The Sage of Arunachala, Bhagavan Sri Ramana Maharshi, gave us the purest teachings.
If we look at the devotees of Sri Ramana, we see that they were some of the greatest yogis and jnanis of their day. But they led quiet, unpretentious, and humble lives fully content in the grace of Bhagavan.
The message of Sri Ramana is to turn the mind within to see our true nature; and then we will see everything to be full of spirit.
In his life, Bhagavan exemplified his realization and manifested immense compassion for all beings. Bhagavan related to plants, trees, birds, animals, and people as sacred and treated everyone who came within his orbit with the utmost respect and love.
Indeed, Bhagavan was most reluctant to accept invitations to criticize others on their spiritual path, even if it was different than the one he advocated. On more than one occasion, Bhagavan told devotees that they should mind their own business and keep in mind what their original purpose was in coming to Bhagavan.
Everything is transient.
Our body, mind, perceptions of the world and how we see others are always in flux.
Even our ideas of who we are, tend to change over time.
We have the inherent capacity to notice our pure sense of existence, the feeling of “I AM” that never changes and is always with us.
This awareness is subtle and intangible and in the background.
If we bring it to the forefront, pay attention to it, cultivate it, It leads to the Heart and becomes the door to eternity.
It leads us beyond duality to our Self. This is the essence of Sri Ramana’s teaching.
In every generation, in every field, from sciences and humanities to business and politics, it is the young people who lead the way. Between the ages of 12 and 17, many children are already close to reaching the height of their creativity and intellectual powers. These gifts and abilities that shine at a young age continue to be developed and refined well into their 20s, 30s, and 40s.
In Chess, sometimes children become International Masters by the age of 11 (see the case of Praggnanandhaa of India). The youngest Grandmaster of Chess (Karjakin of Ukraine) achieved that distinction by the age of 13. The same thing happens in Mathematics, Music, and Sciences and we see prodigies everywhere breaking new ground in their fields and advancing society. Albert Einstein put forward his General Theory of Relativity at the age of 26 and published four major papers that revolutionized the whole field of physics.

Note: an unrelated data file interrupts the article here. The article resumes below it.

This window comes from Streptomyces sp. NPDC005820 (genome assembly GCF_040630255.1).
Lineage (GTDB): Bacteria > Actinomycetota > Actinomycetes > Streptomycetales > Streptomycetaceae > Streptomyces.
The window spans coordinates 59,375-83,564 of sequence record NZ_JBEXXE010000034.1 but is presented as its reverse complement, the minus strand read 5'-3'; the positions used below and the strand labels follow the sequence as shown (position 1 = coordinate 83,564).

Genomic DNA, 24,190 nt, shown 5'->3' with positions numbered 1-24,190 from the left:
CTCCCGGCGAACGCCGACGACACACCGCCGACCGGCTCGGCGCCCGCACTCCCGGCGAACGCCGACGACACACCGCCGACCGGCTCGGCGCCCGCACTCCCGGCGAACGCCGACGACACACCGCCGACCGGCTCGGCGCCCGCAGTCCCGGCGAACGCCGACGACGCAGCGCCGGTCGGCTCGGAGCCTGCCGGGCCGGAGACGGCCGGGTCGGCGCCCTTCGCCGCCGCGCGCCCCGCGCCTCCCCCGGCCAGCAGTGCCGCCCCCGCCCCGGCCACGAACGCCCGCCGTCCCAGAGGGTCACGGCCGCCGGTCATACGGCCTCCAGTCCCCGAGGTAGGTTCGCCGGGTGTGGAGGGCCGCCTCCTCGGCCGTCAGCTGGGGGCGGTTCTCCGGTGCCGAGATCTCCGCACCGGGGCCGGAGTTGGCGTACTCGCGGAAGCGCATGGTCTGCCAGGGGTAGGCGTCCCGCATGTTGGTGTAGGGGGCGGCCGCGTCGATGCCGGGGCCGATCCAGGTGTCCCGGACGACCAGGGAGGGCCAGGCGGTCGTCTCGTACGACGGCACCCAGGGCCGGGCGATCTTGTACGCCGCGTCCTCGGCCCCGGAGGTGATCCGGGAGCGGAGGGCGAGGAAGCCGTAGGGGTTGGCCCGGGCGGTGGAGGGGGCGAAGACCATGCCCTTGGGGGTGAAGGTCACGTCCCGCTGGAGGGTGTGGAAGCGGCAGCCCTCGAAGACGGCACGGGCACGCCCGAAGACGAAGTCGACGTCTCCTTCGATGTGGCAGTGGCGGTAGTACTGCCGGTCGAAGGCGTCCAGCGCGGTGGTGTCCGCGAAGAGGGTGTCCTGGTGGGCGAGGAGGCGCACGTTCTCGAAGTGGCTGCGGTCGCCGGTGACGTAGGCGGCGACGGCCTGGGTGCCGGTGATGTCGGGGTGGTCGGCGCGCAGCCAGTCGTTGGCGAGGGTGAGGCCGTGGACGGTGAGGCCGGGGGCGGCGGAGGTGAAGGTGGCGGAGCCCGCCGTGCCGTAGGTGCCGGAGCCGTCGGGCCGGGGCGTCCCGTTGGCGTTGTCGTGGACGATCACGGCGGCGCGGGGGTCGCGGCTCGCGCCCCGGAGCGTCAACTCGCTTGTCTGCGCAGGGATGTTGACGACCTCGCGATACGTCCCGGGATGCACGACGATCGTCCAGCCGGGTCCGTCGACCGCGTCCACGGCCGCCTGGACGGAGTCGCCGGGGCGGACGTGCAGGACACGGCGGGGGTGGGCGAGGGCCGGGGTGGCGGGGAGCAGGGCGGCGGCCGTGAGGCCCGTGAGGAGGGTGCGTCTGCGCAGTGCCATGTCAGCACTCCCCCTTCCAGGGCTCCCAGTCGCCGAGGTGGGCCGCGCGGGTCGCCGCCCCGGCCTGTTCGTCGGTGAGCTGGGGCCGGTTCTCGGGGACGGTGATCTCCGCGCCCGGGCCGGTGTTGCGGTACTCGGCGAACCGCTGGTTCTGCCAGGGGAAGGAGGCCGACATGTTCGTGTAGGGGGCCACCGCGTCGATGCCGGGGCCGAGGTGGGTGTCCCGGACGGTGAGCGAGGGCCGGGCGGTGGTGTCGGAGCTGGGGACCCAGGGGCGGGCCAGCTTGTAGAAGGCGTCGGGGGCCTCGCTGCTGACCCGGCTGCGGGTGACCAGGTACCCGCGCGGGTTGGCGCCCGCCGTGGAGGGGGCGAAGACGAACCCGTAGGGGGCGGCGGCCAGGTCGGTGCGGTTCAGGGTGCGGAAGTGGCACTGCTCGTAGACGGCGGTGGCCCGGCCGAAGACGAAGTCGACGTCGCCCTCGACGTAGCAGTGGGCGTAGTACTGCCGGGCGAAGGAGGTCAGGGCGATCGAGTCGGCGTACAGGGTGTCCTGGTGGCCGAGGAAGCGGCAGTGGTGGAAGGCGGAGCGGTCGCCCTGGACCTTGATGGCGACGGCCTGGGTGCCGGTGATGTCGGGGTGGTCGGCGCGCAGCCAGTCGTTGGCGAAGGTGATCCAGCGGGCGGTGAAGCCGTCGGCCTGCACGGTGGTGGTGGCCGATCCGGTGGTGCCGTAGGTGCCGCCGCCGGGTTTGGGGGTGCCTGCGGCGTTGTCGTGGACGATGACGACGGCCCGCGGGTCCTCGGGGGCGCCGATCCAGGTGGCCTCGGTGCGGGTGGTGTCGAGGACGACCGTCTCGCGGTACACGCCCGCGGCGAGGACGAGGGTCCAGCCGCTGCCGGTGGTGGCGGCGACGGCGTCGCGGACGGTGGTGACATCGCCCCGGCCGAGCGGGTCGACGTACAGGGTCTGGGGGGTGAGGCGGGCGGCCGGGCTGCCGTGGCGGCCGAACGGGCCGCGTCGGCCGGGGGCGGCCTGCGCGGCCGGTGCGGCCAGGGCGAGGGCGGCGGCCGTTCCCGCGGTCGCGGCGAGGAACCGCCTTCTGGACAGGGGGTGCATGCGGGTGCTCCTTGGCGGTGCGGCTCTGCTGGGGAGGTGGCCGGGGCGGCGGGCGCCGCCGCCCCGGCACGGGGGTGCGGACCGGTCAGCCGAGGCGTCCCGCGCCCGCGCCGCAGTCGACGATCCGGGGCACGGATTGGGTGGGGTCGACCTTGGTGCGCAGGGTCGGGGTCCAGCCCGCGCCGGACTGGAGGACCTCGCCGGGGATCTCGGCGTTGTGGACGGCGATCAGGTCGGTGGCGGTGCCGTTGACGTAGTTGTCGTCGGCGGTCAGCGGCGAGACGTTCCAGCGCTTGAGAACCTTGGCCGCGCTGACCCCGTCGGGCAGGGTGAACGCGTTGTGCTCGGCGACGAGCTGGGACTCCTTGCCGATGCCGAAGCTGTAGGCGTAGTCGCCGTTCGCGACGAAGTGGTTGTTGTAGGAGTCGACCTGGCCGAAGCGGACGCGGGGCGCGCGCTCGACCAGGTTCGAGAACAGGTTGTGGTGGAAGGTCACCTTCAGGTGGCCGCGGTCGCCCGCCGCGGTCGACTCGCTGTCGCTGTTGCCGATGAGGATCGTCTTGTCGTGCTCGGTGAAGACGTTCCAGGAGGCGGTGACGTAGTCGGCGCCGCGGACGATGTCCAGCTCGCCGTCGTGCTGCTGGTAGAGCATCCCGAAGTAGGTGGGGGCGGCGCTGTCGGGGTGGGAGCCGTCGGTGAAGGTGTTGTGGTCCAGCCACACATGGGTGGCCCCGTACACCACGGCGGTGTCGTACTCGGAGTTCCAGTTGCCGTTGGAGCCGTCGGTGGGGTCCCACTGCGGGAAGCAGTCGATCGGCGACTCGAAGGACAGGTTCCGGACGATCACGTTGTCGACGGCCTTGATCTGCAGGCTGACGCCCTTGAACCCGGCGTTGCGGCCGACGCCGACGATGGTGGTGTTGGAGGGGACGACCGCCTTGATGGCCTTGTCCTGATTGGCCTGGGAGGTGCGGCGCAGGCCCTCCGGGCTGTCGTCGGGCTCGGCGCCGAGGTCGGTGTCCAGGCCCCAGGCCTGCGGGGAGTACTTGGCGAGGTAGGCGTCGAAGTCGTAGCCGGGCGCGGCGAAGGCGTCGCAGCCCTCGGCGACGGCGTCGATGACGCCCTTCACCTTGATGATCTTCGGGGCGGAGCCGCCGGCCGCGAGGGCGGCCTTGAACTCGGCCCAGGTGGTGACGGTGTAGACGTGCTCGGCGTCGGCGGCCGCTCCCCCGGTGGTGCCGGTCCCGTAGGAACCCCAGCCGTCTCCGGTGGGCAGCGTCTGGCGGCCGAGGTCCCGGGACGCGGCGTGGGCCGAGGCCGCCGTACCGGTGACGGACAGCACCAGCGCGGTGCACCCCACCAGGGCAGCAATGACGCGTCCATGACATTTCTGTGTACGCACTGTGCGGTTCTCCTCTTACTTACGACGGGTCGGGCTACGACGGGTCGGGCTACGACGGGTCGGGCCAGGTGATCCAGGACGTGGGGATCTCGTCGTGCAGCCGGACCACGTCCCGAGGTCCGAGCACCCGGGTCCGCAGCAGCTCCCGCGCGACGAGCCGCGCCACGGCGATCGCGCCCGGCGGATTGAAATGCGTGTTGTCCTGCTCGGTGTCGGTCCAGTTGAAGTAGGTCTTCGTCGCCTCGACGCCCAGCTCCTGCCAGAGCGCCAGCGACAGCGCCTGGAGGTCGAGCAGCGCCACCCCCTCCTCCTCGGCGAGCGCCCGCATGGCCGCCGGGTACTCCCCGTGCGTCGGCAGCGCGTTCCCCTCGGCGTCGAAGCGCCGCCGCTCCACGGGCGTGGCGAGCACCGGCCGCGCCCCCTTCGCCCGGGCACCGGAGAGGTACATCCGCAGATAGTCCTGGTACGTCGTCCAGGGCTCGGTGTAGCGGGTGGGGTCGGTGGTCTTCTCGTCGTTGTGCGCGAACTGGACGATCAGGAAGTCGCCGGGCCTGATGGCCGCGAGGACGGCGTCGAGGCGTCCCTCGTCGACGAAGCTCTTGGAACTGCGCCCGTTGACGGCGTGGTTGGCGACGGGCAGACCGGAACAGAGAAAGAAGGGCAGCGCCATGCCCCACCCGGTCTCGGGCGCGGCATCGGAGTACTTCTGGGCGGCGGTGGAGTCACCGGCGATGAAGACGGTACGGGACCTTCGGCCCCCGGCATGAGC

In Business also, we clearly see the extraordinary talents of the young people as entrepreneurs and innovators who are founders of some of the biggest companies in tech today. Young people see the world with fresh eyes and have a tremendous capacity to come up with novel approaches to address challenges faced by society. It happens in the spring of youth. Energy, intelligence, sensitivity, and passion come together to ignite a volcano of creative energy.
Children are our treasure and our future. We have a sacred responsibility to protect them from fear and harm and nurture them in every way so they can fulfil their potential. As an educator, I feel deep pride when I see young people in high schools and colleges, and universities, find their voice and become leaders. There is no other choice but for talented young people to come forward and take leadership roles in every field including business and public service.
Losing a loved one is a natural cause of grief for us.
We have to eventually reconcile with the fact of death of those we loved, and cherish the joy that arises in the heart when we think of them.
Sri Ramana reminds us, “True love is shown by the certainty that the object of love is in the Self and that it can never become non-existent.”
Sages teach us that the death of the body is inevitable. We are not the body but the Spirit. That is the message of Bhagavad-Gita as well.